Exploring Ketamine & Psychedelics

Exploring Ketamine & Psychedelics

By KCLA | January 18th, 2023 |

Listen in as we discuss ketamine and psychedelics with co-founders Sam and Dr. Steven Mandel. We review the history and uses of ketamine, and share information about the Microdose X initiative to bring localized community-based conversations about psychedelics for mental health. Plus a special surprise guest and Q&A. Don't miss it!

KCLA x Microdose (Oct 2022) 

Sam Mandel: [00:00:00] How are you guys doing? 

Guests: Good. Good, good. 

Sam Mandel: I'm Sam Mandel COO. I said that a few minutes ago. Dr. Steven Mandel. 

Hello. Hi there. Welcome. 

We're partners in this little endeavor here, and we're also father and son. Some of you see that resemblance. Might have, might have heard about that. Obviously this is a conversation about ketamine and psychedelics.

We do also have a discount for Wonderland in Miami. Wonderland is a conference that Microdose is putting together in about two weeks. And this event, as you might know, is in collaboration with microdose.They're a national organization that does you know, helps to disseminate information about psychedelics for mental health.

They put together information for scientists, doctors, investors, average people, everyone who's interested, various stakeholders who are interested in psychedelics for human expansion and for medicine. So it's a cool organization. Ketamine clinics, Los Angeles, which is us and our [00:01:00] wonderful team here have collaborated with them on an initiative called Microdose X.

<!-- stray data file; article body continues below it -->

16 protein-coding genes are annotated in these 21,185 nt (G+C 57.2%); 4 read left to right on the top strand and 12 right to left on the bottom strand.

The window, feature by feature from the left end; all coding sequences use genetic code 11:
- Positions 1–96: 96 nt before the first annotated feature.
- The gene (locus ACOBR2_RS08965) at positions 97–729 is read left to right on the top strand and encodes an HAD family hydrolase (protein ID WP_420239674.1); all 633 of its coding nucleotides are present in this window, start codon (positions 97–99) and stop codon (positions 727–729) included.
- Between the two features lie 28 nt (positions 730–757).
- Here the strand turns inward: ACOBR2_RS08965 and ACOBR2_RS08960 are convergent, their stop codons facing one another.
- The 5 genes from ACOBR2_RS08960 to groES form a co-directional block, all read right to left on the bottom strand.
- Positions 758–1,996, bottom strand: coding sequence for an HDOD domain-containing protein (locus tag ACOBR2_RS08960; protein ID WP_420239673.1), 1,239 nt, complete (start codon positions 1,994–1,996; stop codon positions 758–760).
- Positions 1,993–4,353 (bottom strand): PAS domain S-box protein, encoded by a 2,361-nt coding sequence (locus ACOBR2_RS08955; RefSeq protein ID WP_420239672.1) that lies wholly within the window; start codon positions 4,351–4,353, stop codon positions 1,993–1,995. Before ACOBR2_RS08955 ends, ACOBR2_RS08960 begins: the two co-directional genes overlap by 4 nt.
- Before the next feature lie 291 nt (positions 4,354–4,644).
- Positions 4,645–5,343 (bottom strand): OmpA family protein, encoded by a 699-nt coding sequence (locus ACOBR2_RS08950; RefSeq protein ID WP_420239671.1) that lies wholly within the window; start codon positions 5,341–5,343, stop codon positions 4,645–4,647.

And so that's to bring more targeted, localized community building around the conversation of psychedelics for mental health. We're gonna just start with a little bit about ketamine, kind of what it is, where it's come from, how it came to be used in the ways that we're using it here now, and we'll talk a little bit about other psychedelics and kind of what's coming up next.

And then we will have a special guest, a surprise guest, share a little bit briefly, and then we'll do a q and a. And you guys are welcome to hang out and mingle and meet one another, and just chill. So how's that sound? Good? Okay. So, COO, co-founder, I'm passionate about mental health. I volunteered for Teen Line when I was 12 years old, which is a teen to teen suicide prevention hotline.

As I got older, I had a lot of friends and family who struggled. Unfortunately, with mental health addiction people have lost a suicide. So that's kind of my path to come here today. [00:02:00] And then, of course, the opportunity to work with this gentleman here has been, you know, the greatest privilege of my life and to build something that we're really proud of.

And. To really help people. 

Dr. Mandel:. Wow. Okay. I'm Dr. Steven Mandel. We've been giving ketamine infusions for depression, suicide, PTSD for almost nine years now. We're over 14,000 infusions. Over 4,000 patients were probably among the most experienced in the nation. Depression, mental health is like the biggest cause of disability and suffering probably in the nation. The menu of things available to intervene constructively is pretty broad, and it starts with talking therapy. Ketamine came off early on, but wasn't used for this purpose. SSRIs came in the late eighties as antipsychotics, mood stabilizers. We're gonna use these adjuvants.

Ketamine came in and the 00s, really began to ramp up in the early teens. [00:03:00] Ketamine is the most amazing in being fast, really reliably effective. Like 83% in this clinic over nine years and safe.